PURPLE RUMPED SUNBIRD Bheeman Bheeman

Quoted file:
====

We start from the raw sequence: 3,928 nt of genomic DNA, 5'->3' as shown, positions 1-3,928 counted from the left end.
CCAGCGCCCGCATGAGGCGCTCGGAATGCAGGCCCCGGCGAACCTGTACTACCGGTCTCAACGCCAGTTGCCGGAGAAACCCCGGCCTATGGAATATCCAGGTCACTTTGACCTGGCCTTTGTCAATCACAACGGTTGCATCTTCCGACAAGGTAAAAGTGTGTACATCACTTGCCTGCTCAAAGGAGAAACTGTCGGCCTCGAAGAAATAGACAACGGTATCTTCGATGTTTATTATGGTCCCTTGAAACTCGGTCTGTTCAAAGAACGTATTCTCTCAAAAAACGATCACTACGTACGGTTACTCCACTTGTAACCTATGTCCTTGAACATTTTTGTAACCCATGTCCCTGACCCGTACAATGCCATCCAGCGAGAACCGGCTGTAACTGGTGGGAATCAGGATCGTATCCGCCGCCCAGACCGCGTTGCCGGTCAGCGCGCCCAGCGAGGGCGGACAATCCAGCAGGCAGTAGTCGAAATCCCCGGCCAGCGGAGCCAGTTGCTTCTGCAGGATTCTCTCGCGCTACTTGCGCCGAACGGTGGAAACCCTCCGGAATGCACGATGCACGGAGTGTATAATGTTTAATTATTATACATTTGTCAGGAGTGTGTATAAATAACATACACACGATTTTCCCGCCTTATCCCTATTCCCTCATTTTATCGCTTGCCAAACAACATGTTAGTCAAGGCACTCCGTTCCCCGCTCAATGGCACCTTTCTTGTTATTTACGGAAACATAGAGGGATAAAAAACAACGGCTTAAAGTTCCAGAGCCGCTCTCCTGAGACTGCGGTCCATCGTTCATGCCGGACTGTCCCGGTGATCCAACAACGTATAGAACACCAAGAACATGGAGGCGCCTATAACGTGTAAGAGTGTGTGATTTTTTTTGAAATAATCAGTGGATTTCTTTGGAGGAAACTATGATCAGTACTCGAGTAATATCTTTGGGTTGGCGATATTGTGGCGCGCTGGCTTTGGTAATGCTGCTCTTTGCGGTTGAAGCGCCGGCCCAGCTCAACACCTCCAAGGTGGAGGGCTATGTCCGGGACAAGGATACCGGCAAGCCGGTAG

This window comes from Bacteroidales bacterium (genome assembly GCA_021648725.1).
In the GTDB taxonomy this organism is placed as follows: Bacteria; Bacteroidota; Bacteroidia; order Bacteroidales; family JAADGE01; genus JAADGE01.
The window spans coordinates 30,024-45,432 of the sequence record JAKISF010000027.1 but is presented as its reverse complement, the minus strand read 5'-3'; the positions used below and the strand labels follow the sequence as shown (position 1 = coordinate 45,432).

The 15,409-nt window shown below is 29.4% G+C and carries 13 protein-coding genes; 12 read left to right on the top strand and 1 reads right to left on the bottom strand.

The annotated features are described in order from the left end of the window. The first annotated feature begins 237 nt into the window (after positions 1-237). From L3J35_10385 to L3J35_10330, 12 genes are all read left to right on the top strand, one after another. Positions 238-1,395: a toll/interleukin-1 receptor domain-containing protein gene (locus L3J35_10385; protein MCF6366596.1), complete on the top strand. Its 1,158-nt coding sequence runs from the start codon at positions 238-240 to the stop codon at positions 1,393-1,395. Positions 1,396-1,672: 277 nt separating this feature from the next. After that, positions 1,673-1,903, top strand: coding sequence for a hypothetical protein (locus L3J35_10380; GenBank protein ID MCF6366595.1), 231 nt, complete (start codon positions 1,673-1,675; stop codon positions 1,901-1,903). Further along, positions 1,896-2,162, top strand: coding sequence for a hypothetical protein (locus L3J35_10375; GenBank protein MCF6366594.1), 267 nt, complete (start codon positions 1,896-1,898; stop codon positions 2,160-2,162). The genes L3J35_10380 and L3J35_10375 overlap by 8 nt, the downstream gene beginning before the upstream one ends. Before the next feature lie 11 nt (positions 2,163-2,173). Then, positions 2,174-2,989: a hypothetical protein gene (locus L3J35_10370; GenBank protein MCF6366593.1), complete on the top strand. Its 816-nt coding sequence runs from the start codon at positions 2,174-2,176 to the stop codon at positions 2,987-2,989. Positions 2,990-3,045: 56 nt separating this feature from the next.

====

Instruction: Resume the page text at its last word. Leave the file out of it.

The Purple-rumped Sunbird (Leptocoma zeylonica) is a sunbird endemic to the Indian Subcontinent. Like other sunbirds, they are small in size, feeding mainly on nectar but sometimes take insects, particularly when feeding young. They can hover for short durations but usually perch to feed. They build a hanging pouch nest made up of cobwebs, lichens and plant material. Males are brightly coloured but females are olive above and yellow to buff below. Purple-rumped Sunbirds are tiny at less than 10 cm long. They have medium-length thin down-curved bills and brush-tipped tubular tongues, both adaptations to their nectar feeding. Purple-rumped Sunbirds are sexually dimorphic. Purple-rumped Sunbird is a common resident breeder in southern India, Sri Lanka and Bangladesh. It is found in Gujarat to the west (possibly a recent expansion) and extending into Assam (Hailakandi) or Meghalaya in the east. Records from Myanmar are not certain. This species is found in a variety of habitats with trees, including scrub and cultivation and is usually absent from dense forest. They breed through the year and may have two broods, but mainly during the monsoons. The nest is made up of fine plant fibres, cobwebs and is studded on the exterior with lichens, bark pieces, flying seeds and other materials. The nest is constructed by the female alone although the male may fly alongside her. The nest is lined with soft fibres from seeds of Calotropis.